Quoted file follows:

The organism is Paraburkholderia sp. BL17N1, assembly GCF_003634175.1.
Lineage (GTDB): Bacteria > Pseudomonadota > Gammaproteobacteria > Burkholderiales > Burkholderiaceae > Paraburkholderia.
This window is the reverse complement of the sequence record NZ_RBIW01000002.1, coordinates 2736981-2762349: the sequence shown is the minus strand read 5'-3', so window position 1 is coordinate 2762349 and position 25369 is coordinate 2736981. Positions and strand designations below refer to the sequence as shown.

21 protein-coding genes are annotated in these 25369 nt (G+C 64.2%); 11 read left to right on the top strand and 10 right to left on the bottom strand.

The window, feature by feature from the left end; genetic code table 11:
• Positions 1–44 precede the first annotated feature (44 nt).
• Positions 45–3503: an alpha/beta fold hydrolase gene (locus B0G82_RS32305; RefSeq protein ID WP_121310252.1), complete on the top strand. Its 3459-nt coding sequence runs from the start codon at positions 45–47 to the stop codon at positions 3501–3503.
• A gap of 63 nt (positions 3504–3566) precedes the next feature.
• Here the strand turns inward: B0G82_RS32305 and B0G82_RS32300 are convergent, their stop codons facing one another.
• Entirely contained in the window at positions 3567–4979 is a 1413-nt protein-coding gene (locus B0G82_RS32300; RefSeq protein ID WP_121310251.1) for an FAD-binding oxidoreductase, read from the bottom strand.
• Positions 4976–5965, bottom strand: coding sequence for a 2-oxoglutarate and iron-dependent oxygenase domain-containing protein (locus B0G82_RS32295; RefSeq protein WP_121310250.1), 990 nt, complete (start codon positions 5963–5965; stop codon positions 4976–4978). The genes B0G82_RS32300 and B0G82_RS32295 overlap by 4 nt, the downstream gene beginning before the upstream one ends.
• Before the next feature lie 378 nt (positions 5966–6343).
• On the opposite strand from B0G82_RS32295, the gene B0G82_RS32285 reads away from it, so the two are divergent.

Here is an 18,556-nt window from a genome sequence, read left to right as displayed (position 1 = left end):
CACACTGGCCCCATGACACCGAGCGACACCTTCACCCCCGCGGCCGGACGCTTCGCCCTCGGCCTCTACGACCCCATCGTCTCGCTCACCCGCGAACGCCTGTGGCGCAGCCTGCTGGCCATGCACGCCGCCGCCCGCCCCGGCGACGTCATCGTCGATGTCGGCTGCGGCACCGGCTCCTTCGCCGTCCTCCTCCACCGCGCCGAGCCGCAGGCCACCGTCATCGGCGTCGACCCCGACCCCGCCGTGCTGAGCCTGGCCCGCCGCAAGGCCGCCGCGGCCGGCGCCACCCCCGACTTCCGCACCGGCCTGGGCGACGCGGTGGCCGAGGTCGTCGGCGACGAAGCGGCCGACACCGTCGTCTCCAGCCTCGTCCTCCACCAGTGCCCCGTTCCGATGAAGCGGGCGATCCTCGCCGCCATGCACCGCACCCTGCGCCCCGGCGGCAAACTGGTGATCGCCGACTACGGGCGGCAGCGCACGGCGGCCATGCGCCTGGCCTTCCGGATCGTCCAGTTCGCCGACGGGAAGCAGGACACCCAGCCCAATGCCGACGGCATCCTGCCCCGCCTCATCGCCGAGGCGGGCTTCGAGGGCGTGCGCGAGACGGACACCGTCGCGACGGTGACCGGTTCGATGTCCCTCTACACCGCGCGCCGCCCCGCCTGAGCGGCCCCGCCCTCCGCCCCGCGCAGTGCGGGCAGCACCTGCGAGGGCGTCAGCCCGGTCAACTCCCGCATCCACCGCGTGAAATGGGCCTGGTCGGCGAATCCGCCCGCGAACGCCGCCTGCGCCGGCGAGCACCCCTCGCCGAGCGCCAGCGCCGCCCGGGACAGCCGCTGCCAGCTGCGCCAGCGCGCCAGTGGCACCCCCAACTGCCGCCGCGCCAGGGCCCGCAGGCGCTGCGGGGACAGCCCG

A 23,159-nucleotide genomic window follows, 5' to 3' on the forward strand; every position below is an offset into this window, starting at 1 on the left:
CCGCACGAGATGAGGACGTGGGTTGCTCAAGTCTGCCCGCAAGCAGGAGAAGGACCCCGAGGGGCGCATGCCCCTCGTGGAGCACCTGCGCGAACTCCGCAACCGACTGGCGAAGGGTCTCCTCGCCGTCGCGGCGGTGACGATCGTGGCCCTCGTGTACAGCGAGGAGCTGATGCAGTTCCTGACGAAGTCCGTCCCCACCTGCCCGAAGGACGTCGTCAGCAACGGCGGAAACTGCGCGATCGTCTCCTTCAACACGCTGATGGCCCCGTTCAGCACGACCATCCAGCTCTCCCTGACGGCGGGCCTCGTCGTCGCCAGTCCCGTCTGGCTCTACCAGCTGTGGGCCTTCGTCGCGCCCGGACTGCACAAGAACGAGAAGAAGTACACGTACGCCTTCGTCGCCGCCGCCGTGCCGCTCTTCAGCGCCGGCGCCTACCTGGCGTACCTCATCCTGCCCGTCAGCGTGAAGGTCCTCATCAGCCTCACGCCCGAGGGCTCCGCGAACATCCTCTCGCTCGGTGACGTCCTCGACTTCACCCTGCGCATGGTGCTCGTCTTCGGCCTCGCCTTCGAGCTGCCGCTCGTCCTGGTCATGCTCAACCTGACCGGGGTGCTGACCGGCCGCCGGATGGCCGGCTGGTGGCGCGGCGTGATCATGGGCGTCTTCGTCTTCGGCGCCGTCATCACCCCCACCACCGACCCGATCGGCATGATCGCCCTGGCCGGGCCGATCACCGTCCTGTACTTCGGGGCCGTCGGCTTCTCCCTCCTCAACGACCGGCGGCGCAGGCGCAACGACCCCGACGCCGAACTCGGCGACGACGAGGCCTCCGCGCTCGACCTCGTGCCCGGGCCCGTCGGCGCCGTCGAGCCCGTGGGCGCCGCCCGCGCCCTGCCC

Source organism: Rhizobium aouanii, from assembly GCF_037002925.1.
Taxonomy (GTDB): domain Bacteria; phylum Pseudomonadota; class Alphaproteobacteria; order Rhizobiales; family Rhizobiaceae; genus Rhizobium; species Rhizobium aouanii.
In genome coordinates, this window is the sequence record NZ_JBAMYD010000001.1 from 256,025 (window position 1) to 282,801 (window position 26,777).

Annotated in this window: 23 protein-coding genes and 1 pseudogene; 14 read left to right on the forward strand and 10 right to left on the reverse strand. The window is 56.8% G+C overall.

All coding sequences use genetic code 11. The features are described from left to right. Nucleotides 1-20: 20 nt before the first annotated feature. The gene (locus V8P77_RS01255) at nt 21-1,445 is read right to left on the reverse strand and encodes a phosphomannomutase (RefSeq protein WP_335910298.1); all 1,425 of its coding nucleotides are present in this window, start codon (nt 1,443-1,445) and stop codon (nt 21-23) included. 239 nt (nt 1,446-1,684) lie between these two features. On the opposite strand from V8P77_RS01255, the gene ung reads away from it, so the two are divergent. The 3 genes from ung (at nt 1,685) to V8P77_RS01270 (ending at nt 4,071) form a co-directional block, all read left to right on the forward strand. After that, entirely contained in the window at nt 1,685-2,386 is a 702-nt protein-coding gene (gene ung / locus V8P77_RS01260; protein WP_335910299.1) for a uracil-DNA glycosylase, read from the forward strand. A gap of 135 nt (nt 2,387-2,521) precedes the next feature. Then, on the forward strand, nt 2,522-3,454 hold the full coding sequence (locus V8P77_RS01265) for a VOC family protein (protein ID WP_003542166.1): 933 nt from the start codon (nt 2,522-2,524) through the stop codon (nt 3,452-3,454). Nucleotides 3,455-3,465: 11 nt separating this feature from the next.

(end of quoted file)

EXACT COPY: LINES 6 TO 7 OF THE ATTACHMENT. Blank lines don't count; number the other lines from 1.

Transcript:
• Positions 1–44 precede the first annotated feature (44 nt).
• Positions 45–3503: an alpha/beta fold hydrolase gene (locus B0G82_RS32305; RefSeq protein ID WP_121310252.1), complete on the top strand. Its 3459-nt coding sequence runs from the start codon at positions 45–47 to the stop codon at positions 3501–3503.